Since the Obama Administration published proposed new restrictions on gifts to federal employees from registered lobbyists and lobbying organizations, common themes have emerged that suggest the approach should be reconsidered. In its focus on Lobbying Disclosure Act (“LDA”) lobbyists, lobbyist registrants and those registrants’ other non-lobbyist employees, the proposed rule may act to stif le beneficial communications between policymakers and subject matter experts simply because the interactions might have a more social component. For instance, the proposal targets quite commonplace opportunities for interaction between lobbyists and government officials and employees, such as widely attended gatherings. This particular element of the proposal may result in unintended consequences, chilling speech and diminishing the ability of a wide variety of modest concerns to petition their government because they comply with the federal lobbying laws. This advisory seeks not only to identify such areas of concern with the proposal but, also, to emphasize that a more in-depth analysis raises important, though nuanced, questions about the lines the Administration is attempting to draw.

As background, on September 13, 2011, the Obama Administration issued a proposed rule that closely parallels the President’s 2009 Executive Order (“E.O. 13490”), Ethics Commitments by Executive Branch Personnel. E.O. 13490 significantly curtailed gift rule exceptions for gifts from “registered lobbyists” and “registered lobbying organizations” registered under the LDA to appointed, non-career (i.e., political) federal executive employees. The Administration is now proposing to extend those gift restrictions to the “millions” of federal career employees to whom E.O. 13490 does not currently apply. 76 Fed. Reg. 56330. The Office of Government Ethics (“OGE”) has invited comments on the proposed rule. Those wishing to submit comments on the proposal may still do so until November 14, 2011.

New Rule Targets Fostering of “Social Bonds”

The proposal would amend longstanding regulations set forth in the Standards of Ethical Conduct for Employees of the Executive Branch, 5 C.F.R. 2635, et seq., (“Standards”). Under these Standards, a federal official or employee may not accept a gift from prohibited sources. Certain items, such as modest food or refreshments other than as part of a meal, are excluded from the definition of “gift” before application of the prohibited source standards.1 A prohibited source is any person who does business with, is seeking official action from, or conducts activities regulated by the employee’s agency, or has interests that may be substantially affected by how the official or employee discharges his or her official duties. A federal official or employee may not, moreover, accept any gift from any source offered because of the recipient’s official position. These rules are subject to twelve exceptions.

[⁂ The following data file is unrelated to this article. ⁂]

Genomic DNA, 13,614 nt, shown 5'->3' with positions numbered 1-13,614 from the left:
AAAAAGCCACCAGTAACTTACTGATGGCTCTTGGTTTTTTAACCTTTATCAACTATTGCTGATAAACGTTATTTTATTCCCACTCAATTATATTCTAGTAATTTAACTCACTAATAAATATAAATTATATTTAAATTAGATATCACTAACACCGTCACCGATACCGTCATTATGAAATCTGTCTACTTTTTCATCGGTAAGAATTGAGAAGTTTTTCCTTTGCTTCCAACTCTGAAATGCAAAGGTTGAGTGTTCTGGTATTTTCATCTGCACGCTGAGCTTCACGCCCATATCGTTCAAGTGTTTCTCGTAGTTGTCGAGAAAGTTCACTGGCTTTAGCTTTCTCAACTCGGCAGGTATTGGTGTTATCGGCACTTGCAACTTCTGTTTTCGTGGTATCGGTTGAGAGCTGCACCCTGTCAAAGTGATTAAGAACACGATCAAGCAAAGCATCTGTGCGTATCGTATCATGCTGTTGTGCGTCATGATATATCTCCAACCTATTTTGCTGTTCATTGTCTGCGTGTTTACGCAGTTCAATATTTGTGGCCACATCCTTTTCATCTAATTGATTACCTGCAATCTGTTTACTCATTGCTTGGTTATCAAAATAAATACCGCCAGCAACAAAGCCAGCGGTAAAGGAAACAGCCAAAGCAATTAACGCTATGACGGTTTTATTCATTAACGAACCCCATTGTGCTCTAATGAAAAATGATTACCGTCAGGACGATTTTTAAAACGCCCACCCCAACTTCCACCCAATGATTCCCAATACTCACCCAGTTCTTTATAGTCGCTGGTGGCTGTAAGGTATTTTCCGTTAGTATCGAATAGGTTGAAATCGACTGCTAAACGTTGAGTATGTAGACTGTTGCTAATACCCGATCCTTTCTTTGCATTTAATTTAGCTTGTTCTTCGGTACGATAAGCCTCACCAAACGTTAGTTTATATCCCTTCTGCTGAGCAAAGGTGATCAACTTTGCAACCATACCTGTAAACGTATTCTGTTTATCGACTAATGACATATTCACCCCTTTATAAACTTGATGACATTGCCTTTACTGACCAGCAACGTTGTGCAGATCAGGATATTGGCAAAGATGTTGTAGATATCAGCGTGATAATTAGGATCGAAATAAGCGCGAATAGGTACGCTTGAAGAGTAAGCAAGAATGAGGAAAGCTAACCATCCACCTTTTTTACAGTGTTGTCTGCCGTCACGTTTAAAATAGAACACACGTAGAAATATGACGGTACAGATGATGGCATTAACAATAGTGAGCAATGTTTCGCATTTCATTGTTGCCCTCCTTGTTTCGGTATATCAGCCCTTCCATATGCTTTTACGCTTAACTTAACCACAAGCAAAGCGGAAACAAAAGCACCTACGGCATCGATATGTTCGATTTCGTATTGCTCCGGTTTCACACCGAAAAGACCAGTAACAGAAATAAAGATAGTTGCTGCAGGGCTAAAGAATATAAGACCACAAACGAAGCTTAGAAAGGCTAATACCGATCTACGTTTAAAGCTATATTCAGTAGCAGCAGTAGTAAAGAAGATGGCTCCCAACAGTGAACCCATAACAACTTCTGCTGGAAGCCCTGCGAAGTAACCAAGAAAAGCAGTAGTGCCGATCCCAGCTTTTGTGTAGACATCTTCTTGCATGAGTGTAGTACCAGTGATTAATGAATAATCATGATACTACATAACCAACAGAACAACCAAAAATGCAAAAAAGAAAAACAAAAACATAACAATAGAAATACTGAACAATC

The proposed rule would preclude federal executive employees from using four of the more frequently employed of these exceptions when the entity offering the gift is a “registered lobbyist” or “registered lobbying organization.” These four exceptions are:

  1. Gifts of $20 or less (also known as the “de minimis” exception);
  2. Widely attended gatherings;
  3. Social invitations from persons other than prohibited sources; and
  4. Meals, refreshments and entertainment in foreign areas.

Widely attended gatherings include conferences or other meetings attended by a large number of persons within a specified industry or by those representing a diverse group of interests. The exception, similar to that provided in a wide range of state and municipal gift rules, as well as federal congressional rules, is designed to allow for government officials and employees to interact in a public setting with a range of individuals interested in a subject. There can be a value in such interactions, as information and perspective can be exchanged and often debated. Under the proposed rule, a public official or employee would be permitted to attend a gathering funded by, for instance, a trade association employing an in-house lobbyist, only if the government employee or official were a speaker, panel participant or there to present information on an agency’s behalf.